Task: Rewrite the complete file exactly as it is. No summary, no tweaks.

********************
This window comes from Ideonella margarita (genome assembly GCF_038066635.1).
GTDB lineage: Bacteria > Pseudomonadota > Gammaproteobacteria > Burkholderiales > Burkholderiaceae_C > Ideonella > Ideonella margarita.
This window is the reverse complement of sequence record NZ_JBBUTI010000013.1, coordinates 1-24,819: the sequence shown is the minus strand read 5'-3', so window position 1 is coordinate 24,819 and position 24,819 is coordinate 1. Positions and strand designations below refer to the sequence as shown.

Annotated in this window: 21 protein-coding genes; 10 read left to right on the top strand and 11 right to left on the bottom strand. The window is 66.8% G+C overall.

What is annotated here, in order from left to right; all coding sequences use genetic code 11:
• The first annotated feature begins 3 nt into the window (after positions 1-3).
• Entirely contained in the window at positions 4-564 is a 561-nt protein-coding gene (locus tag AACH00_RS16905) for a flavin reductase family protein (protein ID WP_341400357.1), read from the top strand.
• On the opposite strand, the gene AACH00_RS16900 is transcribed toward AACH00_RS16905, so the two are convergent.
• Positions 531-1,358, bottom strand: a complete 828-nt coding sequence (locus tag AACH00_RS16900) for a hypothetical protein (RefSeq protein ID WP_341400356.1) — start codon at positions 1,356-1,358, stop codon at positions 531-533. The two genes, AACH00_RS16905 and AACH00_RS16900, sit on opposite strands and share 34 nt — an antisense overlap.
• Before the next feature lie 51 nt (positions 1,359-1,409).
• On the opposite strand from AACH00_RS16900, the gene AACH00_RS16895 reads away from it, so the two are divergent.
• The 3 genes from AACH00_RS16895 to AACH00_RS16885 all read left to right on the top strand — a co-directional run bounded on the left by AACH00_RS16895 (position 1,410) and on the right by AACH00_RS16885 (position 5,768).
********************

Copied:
This window comes from Ideonella margarita (genome assembly GCF_038066635.1).
GTDB lineage: Bacteria > Pseudomonadota > Gammaproteobacteria > Burkholderiales > Burkholderiaceae_C > Ideonella > Ideonella margarita.
This window is the reverse complement of sequence record NZ_JBBUTI010000013.1, coordinates 1-24,819: the sequence shown is the minus strand read 5'-3', so window position 1 is coordinate 24,819 and position 24,819 is coordinate 1. Positions and strand designations below refer to the sequence as shown.

Annotated in this window: 21 protein-coding genes; 10 read left to right on the top strand and 11 right to left on the bottom strand. The window is 66.8% G+C overall.

What is annotated here, in order from left to right; all coding sequences use genetic code 11:
• The first annotated feature begins 3 nt into the window (after positions 1-3).
• Entirely contained in the window at positions 4-564 is a 561-nt protein-coding gene (locus tag AACH00_RS16905) for a flavin reductase family protein (protein ID WP_341400357.1), read from the top strand.
• On the opposite strand, the gene AACH00_RS16900 is transcribed toward AACH00_RS16905, so the two are convergent.
• Positions 531-1,358, bottom strand: a complete 828-nt coding sequence (locus tag AACH00_RS16900) for a hypothetical protein (RefSeq protein ID WP_341400356.1) — start codon at positions 1,356-1,358, stop codon at positions 531-533. The two genes, AACH00_RS16905 and AACH00_RS16900, sit on opposite strands and share 34 nt — an antisense overlap.
• Before the next feature lie 51 nt (positions 1,359-1,409).
• On the opposite strand from AACH00_RS16900, the gene AACH00_RS16895 reads away from it, so the two are divergent.
• The 3 genes from AACH00_RS16895 to AACH00_RS16885 all read left to right on the top strand — a co-directional run bounded on the left by AACH00_RS16895 (position 1,410) and on the right by AACH00_RS16885 (position 5,768).